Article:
Most organizations don’t get the potential benefits of Scrum. In fact, I would guess that out of all the people who have come through my Certified ScrumMaster or Certified Scrum Product Owner classes, fewer than 5% have gone back to their organizations and seen the 4 to 10 times growth in productivity that Scrum can enable.
Pragmatism – Arrogance and Defeatism
Pragmatism as applied to Scrum is the approach of taking only the “good things that are possible for us” from Scrum and using those in a team or an organization. This might mean doing the Daily Scrum meeting, but giving up on many of the obstacles raised there because they are too hard to overcome. Another common example of this is creating a team of technical people who contribute time to the Scrum Team and possibly to other priorities instead of the idea of creating truly cross-functional teams with all members fully committed to the Scrum Team.
This pragmatism often results in some benefits: better communication among team members, shorter feedback loops with users and customers with the team, or a stronger focus on business value for the scope being worked on by the team. It might amount, in practical terms, to a 15-25% productivity improvement.
But, really, it sucks, and it’s not Scrum.
For teams and organizations that are new to it (three years or less), this is like an individual going to a dojo to learn Karate and, after the first session, telling the Sensei, “hey, this was really interesting but I can’t stretch that way so I’m going to do the kick differently – don’t worry, it’s better than what I did before – let’s move on to other things that I can do!”. In other words, it’s arrogant and defeatist. Regrettably, a lot of arrogance and defeatism goes by the much more palatable label of pragmatism.
You can’t make up what you want to do and call it “Scrum”. Scrum has a definition (which has changed somewhat over time) and if you do something different from the definition, please call it something different.
But please, don’t mistake my comments for a call to…
Fundamentalism - Inoculation Against Scrum
It’s less common, but some people go here. They learn Scrum the one true way and decide that come hell or high water, they will make their team do it that way! Scrum this way is rigid and cultish. Nevertheless, done this way, Scrum can still have some (temporary) benefits, similar to the pragmatic approach. The challenge here is that it’s not usually sustainable and the people who participate in this type of Scrum are often “immunized” against it. They’ve had a bad emotional experience with Scrum due to the inflexible, intolerant approach to implementing it. Justifiably, those people don’t want to repeat the negative experience and so they actively avoid Scrum or even bash Scrum publicly.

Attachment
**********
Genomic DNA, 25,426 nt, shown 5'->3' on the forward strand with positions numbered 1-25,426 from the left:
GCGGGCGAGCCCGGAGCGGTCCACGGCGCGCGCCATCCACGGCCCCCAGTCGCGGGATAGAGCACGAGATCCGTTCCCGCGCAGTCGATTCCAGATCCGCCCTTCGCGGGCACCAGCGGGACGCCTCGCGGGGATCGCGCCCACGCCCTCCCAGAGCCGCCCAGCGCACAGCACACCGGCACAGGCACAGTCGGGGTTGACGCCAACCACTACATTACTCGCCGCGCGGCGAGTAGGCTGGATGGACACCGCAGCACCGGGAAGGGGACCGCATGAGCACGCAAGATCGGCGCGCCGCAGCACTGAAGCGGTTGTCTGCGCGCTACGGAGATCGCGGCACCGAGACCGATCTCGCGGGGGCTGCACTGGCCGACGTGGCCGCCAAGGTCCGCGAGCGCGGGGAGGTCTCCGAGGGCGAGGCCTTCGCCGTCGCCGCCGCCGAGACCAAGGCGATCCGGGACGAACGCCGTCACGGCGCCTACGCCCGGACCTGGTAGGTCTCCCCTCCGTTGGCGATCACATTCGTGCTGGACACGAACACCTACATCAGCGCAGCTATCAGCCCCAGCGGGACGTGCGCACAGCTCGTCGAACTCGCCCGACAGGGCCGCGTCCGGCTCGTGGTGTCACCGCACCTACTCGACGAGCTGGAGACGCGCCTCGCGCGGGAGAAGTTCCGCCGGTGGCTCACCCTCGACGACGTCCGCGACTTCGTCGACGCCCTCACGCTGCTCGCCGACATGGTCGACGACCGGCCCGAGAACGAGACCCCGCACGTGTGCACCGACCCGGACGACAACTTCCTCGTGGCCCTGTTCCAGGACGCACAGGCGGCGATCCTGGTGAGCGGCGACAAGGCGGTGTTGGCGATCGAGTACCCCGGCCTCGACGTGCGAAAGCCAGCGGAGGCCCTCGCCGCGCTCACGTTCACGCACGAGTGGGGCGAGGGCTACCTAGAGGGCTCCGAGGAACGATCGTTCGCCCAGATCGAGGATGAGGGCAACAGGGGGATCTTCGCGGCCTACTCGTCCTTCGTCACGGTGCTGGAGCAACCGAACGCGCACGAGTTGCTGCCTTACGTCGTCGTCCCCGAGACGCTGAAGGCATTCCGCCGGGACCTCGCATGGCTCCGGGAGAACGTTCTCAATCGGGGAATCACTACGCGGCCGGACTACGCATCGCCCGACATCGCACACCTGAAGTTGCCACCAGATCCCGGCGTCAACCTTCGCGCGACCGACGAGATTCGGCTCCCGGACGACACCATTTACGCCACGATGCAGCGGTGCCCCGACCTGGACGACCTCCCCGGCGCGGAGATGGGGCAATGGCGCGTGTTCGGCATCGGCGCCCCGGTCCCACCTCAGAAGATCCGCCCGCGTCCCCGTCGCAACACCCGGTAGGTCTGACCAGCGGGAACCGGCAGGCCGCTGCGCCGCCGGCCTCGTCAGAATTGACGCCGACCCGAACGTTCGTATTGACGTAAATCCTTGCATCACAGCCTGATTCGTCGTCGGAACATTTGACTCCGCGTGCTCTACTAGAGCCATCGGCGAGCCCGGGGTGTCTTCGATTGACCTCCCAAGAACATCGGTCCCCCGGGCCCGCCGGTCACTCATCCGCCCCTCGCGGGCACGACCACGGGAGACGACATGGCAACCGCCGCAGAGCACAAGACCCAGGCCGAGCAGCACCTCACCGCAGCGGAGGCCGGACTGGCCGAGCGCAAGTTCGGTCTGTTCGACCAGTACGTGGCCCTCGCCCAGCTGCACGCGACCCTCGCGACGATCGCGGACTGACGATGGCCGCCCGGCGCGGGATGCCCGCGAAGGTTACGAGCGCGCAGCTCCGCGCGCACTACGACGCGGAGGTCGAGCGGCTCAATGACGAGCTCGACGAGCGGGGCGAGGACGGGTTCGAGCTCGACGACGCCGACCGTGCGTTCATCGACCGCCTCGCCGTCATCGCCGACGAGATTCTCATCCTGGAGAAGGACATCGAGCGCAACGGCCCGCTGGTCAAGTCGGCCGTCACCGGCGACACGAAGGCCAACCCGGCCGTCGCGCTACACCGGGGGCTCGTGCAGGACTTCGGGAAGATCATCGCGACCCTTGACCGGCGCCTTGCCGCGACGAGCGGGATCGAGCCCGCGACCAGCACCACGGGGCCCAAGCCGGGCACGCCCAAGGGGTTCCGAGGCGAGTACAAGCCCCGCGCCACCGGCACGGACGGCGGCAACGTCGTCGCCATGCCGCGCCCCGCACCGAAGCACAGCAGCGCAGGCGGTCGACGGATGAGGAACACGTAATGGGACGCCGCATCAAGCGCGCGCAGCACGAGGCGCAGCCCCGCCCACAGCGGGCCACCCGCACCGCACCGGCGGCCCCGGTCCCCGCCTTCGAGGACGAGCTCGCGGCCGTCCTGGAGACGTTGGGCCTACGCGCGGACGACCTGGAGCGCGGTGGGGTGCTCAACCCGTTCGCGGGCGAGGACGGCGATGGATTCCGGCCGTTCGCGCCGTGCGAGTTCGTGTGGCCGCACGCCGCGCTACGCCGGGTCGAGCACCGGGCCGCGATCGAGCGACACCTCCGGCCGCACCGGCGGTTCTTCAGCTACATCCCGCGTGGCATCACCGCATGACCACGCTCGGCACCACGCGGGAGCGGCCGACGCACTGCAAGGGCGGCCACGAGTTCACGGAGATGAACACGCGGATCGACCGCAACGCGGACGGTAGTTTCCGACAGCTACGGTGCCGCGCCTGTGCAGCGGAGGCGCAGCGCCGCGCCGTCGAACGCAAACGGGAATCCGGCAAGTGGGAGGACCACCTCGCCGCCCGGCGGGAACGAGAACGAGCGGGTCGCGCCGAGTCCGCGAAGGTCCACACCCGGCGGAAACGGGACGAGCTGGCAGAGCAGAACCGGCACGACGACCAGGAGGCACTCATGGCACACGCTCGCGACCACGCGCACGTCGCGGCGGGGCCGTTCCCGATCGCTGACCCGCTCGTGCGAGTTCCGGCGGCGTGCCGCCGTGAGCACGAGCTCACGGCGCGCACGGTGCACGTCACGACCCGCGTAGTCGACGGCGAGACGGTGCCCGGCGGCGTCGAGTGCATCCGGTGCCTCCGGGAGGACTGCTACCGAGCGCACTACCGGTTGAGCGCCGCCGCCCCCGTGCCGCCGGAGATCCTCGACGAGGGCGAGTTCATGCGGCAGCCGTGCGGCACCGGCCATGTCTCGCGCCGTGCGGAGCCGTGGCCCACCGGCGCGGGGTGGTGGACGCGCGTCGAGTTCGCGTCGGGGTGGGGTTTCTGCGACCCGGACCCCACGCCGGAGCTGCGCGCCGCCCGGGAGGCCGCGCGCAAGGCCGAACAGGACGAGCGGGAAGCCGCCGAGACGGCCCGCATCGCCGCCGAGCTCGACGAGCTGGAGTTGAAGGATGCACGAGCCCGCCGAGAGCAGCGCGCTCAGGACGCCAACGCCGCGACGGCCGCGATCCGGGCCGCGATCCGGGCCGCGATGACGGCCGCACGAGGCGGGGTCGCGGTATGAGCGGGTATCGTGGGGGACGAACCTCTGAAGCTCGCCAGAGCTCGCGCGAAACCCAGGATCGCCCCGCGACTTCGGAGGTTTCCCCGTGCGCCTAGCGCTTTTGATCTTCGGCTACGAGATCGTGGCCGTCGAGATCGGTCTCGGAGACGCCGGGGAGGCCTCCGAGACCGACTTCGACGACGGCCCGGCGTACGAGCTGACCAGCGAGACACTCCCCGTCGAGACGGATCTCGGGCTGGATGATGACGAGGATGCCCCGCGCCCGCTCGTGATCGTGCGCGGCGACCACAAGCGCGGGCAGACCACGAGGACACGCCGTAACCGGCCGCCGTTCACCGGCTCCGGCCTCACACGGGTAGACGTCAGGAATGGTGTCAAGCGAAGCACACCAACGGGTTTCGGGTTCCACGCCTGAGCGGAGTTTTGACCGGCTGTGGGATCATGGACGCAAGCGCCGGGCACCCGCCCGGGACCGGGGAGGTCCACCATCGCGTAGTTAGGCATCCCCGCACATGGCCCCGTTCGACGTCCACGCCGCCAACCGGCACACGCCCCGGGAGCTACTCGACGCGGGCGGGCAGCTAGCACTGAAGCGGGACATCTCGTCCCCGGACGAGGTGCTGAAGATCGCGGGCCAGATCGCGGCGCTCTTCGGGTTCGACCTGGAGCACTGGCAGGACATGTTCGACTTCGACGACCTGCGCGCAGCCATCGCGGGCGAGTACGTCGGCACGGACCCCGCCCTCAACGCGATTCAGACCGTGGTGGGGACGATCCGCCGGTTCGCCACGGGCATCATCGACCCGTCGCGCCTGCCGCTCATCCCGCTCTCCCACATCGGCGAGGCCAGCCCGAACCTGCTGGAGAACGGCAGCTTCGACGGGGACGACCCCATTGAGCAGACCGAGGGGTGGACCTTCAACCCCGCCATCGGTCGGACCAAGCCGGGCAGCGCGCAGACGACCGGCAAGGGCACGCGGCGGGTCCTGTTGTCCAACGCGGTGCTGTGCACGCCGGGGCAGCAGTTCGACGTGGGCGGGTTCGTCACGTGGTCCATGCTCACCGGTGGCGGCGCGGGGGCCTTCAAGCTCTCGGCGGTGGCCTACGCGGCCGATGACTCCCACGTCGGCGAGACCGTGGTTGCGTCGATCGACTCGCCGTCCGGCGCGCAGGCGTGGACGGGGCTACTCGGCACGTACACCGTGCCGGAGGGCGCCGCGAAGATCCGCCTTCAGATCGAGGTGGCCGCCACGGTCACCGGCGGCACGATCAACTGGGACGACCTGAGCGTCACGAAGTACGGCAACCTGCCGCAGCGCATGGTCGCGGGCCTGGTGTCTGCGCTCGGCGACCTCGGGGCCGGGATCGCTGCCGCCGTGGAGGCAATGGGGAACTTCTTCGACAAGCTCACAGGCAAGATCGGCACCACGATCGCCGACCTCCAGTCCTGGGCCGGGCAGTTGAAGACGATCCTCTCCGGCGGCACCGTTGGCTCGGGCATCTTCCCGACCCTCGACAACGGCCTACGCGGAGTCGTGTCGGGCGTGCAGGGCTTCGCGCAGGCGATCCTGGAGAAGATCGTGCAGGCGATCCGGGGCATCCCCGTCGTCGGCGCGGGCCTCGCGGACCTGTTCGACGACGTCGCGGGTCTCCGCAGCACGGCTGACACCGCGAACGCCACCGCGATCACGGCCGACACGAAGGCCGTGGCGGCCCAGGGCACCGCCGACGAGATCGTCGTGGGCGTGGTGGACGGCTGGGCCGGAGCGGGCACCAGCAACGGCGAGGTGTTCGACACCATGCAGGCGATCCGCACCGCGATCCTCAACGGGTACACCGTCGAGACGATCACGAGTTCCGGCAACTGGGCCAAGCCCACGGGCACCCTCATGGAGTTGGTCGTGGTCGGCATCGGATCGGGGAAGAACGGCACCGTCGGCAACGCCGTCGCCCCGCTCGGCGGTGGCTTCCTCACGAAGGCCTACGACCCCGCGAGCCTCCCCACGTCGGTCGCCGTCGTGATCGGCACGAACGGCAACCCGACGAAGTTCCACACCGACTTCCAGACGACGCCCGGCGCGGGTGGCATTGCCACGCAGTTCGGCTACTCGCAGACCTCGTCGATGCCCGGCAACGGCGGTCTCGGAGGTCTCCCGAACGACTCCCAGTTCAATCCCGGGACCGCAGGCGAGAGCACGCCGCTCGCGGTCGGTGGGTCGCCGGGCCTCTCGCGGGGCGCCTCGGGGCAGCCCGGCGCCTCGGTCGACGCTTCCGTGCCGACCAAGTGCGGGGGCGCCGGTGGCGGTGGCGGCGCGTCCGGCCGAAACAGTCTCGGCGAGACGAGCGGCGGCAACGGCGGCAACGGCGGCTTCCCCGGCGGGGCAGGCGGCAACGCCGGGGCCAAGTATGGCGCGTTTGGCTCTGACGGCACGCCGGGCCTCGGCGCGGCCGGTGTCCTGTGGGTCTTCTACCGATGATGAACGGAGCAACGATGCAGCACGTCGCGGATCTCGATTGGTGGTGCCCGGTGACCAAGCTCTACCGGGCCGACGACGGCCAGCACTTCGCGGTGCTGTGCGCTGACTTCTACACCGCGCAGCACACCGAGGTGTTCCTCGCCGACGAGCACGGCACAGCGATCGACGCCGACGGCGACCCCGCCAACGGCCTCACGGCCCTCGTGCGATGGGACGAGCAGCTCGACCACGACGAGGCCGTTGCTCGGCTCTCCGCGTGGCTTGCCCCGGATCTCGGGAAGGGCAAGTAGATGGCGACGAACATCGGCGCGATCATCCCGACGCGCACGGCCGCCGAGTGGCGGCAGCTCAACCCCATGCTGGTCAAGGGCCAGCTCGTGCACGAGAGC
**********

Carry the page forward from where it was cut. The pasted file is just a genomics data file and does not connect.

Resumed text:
It really is a process very much like how our antibodies work in human health: we are exposed to a microbial disease which itself may temporarily succeed in propagating in our body, even long enough to get us to infect someone else. But after our immune system fights it off, we are ready for the next attack, will recognize it and repulse it far more quickly so that it can’t spread. Trying to spread Scrum by doing it as an invasive take-over of an organization is very likely to cause the same sort of reaction among the people in the organization. And anyone who comes along a little while later, even with a much more appropriate way of doing Scrum will likely be quickly rejected by the long cultural memory of the Scrum antibodies!
So where does that leave us? There really is only one option for doing Scrum, allowing it to flourish, and getting amazing long-term results:
Transformation – The True Potential of Scrum
Remember that Scrum is based on the values and principles of the Agile Manifesto, and that Scrum itself has five values:
Taken all together, these values and principles constitute the spirit of Scrum. They are the belief system. They are the energy behind the framework. This means that as a team uses Scrum, it must recall these values and principles and try to put them into practice through Scrum. Not just the team, but the team’s stakeholders also need to be aware of these values and principles and also try to put them into practice.
For example, if you are a functional manager for someone who is on a Scrum Team, it is tempting to ask that person to do work that is not actually part of the Scrum Team’s plan. This is a distraction and causes both the individual person and the other Team members to lose focus. Losing focus delays or prevents the creation of a high-performance team. Therefore, as a functional manager, it is much better for you to “cover” for your subordinate, not distract them, and in every way allow that person to focus on their work for the Scrum Team.
Transformation doesn’t come just from adopting a set of values and principles, nor does it come from using a framework of processes and artifacts. Transformation requires love and passion. Transformation occurs when all the members of the Scrum Team, and their stakeholders start to develop intense personal bonds and become passionate about the potential of using the Scrum tool.
I really like the “hammer analogy“. When you first use a hammer, you will likely find it annoying and painful to use. You hit your thumb, your muscles get tired, etc. But after getting better at using it, you start to see its potential: the hammer is an elegant, effective tool. In a small way, you love the hammer, in part because of the results you can get with it. Perhaps you have experienced this if you have ever tried to finish an unfinished basement: after you successfully put up your first stud wall, you think, “wow, I love doing this.” That sense of accomplishment gives you the passion to continue to use the hammer. So it is when using Scrum…
you allow Scrum to transform you and your organization not the other way around.
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